Service chiefs say coronavirus has no 'significant' impact on military readiness

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Soldiers stationed on U.S. Army Garrison Casey conduct pre-screening processes on individuals awaiting entry to the base, USAG-Casey, Dongducheon, Republic of Korea, Feb. 26, 2020.

Soldiers stationed on U.S. Army Garrison Casey conduct pre-screening processes on individuals awaiting entry to the base, USAG-Casey, Dongducheon, Republic of Korea, Feb. 26, 2020.

SAN DIEGO — At the premier naval conference on the West Coast, the coronavirus seems to be top of mind, though the chiefs of the Navy, Marine Corps, and Coast Guard all say the virus has not yet had any significant impact on the military.

"So far [there have been] no big impacts," said Gen. David Berger, commandant of the Marine Corps, responding to the first question posed during a panel with service chiefs on whether the virus has impacted training or readiness across the force.

No Marines have been infected, said Berger, adding that the Corps decided to move forward with its large-scale Cobra Gold exercise in Thailand, with participating forces coming mainly from the U.S., Japan, and Thailand. "The biggest impact so far has been on the command post exercise in Korea, which had to be tailored way back because of the spread of the disease," Berger said.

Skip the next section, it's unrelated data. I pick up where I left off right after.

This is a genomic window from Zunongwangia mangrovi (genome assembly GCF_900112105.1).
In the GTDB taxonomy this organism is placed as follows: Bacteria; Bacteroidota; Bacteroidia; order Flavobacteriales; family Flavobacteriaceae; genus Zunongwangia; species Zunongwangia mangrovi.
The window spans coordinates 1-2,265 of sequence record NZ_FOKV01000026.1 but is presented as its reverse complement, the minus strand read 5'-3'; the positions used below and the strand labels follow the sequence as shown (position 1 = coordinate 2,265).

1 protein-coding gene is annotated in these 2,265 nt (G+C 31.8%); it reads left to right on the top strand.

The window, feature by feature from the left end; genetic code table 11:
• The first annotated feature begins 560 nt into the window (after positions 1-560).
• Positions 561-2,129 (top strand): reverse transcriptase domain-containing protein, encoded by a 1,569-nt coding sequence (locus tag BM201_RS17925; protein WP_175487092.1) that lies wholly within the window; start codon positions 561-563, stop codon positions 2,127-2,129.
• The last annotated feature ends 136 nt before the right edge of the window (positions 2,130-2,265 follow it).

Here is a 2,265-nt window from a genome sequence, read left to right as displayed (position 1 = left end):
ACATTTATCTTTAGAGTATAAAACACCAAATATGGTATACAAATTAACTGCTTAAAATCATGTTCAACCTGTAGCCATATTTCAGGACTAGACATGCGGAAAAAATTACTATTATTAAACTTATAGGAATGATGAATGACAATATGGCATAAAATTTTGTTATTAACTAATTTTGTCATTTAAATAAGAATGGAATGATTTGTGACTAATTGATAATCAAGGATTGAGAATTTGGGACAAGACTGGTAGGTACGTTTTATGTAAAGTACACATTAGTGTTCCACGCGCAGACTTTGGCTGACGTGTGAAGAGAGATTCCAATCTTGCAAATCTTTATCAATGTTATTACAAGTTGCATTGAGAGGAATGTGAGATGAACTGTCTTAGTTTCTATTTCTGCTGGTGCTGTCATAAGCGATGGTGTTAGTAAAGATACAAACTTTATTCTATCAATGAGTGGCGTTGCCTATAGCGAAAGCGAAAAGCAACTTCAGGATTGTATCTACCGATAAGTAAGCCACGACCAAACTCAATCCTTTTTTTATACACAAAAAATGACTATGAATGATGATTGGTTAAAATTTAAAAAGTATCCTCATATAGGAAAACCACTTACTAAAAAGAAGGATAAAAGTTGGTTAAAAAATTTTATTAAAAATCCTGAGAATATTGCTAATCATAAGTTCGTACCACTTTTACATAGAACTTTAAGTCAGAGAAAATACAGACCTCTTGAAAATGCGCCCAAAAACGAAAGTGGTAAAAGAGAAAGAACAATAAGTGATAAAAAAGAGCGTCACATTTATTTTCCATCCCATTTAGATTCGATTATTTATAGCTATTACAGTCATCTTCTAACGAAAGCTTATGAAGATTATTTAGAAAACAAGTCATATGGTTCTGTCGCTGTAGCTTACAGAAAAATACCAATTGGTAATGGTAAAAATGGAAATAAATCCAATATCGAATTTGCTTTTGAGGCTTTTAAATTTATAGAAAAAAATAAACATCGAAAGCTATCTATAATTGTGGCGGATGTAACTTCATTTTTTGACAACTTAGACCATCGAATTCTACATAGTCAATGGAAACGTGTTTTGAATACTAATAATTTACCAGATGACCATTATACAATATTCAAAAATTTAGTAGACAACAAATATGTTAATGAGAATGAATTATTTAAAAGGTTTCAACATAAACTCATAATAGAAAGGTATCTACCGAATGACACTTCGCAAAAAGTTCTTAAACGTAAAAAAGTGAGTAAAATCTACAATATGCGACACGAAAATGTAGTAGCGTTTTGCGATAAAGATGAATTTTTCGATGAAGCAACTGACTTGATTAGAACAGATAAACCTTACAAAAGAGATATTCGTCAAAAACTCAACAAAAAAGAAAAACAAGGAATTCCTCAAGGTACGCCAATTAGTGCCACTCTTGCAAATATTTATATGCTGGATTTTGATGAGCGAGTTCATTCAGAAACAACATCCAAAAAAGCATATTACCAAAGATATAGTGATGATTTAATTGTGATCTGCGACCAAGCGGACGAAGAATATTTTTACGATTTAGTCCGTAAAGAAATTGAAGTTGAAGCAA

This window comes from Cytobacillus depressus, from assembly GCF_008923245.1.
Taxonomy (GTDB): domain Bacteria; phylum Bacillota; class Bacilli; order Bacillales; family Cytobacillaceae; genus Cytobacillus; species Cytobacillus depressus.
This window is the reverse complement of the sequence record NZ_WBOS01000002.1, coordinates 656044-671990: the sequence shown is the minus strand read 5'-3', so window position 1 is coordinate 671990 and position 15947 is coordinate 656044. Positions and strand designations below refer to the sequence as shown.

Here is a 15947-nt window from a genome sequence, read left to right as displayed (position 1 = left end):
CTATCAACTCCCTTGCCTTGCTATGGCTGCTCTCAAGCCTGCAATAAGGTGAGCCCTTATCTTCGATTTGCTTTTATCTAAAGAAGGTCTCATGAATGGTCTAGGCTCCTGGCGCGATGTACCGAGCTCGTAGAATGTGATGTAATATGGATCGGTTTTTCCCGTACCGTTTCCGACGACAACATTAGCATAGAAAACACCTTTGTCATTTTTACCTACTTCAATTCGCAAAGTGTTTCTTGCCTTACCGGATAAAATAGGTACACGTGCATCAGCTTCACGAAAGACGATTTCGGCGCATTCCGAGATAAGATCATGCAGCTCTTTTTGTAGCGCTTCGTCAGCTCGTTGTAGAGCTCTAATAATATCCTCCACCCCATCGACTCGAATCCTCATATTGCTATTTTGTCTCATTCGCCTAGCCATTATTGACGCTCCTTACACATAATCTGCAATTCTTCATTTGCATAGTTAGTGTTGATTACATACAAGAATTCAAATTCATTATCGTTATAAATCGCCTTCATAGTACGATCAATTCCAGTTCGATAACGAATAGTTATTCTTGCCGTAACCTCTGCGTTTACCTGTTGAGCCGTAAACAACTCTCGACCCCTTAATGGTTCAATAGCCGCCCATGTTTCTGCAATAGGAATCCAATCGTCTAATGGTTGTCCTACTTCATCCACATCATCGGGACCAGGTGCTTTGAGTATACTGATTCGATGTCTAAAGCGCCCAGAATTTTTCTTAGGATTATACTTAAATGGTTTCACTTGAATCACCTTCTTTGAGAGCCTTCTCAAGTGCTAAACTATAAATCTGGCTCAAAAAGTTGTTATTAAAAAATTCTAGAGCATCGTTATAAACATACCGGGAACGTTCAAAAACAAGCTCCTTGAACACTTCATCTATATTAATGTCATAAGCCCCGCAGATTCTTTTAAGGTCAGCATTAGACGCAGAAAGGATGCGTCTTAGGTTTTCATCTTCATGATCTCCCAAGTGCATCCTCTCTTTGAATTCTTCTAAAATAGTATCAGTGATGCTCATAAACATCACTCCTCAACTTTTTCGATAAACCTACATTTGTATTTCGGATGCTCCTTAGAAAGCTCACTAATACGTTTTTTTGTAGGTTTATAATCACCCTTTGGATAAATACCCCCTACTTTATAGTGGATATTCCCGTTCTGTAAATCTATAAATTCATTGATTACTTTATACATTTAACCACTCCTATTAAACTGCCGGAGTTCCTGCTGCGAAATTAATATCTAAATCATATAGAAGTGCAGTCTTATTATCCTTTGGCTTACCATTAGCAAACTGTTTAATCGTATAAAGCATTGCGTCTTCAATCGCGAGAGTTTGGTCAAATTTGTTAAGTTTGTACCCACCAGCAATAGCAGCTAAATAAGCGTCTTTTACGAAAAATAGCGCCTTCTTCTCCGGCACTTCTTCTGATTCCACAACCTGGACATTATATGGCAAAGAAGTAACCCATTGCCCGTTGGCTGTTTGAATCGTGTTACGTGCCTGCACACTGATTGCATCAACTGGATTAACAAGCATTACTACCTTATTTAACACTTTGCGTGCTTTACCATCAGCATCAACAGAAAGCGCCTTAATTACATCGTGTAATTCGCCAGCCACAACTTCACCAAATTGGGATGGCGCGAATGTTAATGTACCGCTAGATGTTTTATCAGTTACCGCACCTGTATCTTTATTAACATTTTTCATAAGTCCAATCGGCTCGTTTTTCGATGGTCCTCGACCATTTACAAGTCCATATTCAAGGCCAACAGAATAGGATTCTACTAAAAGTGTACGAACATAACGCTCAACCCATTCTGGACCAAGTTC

A 23-year-old soldier stationed in South Korea recently became the first American service member infected by coronavirus.

Likewise, Navy Adm. Gilday said there was no "significant" impact on his service, though he noted that some units are taking precautions, such as the Italy-based 6th Fleet, which is prohibiting troops from traveling to the northern part of the country. Italy has reported 29 deaths amid more than 1,000 coronavirus cases, the most in Europe, according to Al Jazeera.

Gilday said that medical personnel were being trained on how to detect the virus, and there are ongoing discussions over further scaling back exercises and canceling port visits for ships.

"Obviously we have not contained the virus from the continental United States, but we’re trying to mitigate it the best way we know," Gilday said.

The Coast Guard, meanwhile, has been screening ships coming out of China, and others that may come near the U.S, said Adm. Karl Schultz, commandant of the Coast Guard.

There have been nearly 90,000 cases reported and more than 3,000 deaths from the virus worldwide, according to The World Health Organization.

So far, there have been 62 cases in the United States. On Monday, health officials said that six people in the Seattle area had died from illness caused by coronavirus.